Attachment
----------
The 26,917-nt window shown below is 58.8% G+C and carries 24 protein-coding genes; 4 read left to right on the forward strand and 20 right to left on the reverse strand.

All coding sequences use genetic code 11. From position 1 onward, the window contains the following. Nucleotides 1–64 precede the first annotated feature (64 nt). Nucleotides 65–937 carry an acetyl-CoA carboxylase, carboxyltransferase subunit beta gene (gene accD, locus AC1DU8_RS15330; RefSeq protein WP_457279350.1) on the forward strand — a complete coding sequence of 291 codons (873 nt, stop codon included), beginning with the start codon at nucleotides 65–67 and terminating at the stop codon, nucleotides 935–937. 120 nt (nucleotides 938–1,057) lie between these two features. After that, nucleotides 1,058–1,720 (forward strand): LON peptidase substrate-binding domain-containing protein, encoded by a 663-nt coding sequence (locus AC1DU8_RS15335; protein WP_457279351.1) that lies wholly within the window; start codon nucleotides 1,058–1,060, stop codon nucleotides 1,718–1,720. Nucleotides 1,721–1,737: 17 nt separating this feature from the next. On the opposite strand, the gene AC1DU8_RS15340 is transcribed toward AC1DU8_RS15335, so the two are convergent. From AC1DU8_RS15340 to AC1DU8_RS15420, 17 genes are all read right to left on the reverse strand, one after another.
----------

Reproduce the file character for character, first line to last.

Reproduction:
The 26,917-nt window shown below is 58.8% G+C and carries 24 protein-coding genes; 4 read left to right on the forward strand and 20 right to left on the reverse strand.

All coding sequences use genetic code 11. From position 1 onward, the window contains the following. Nucleotides 1–64 precede the first annotated feature (64 nt). Nucleotides 65–937 carry an acetyl-CoA carboxylase, carboxyltransferase subunit beta gene (gene accD, locus AC1DU8_RS15330; RefSeq protein WP_457279350.1) on the forward strand — a complete coding sequence of 291 codons (873 nt, stop codon included), beginning with the start codon at nucleotides 65–67 and terminating at the stop codon, nucleotides 935–937. 120 nt (nucleotides 938–1,057) lie between these two features. After that, nucleotides 1,058–1,720 (forward strand): LON peptidase substrate-binding domain-containing protein, encoded by a 663-nt coding sequence (locus AC1DU8_RS15335; protein WP_457279351.1) that lies wholly within the window; start codon nucleotides 1,058–1,060, stop codon nucleotides 1,718–1,720. Nucleotides 1,721–1,737: 17 nt separating this feature from the next. On the opposite strand, the gene AC1DU8_RS15340 is transcribed toward AC1DU8_RS15335, so the two are convergent. From AC1DU8_RS15340 to AC1DU8_RS15420, 17 genes are all read right to left on the reverse strand, one after another.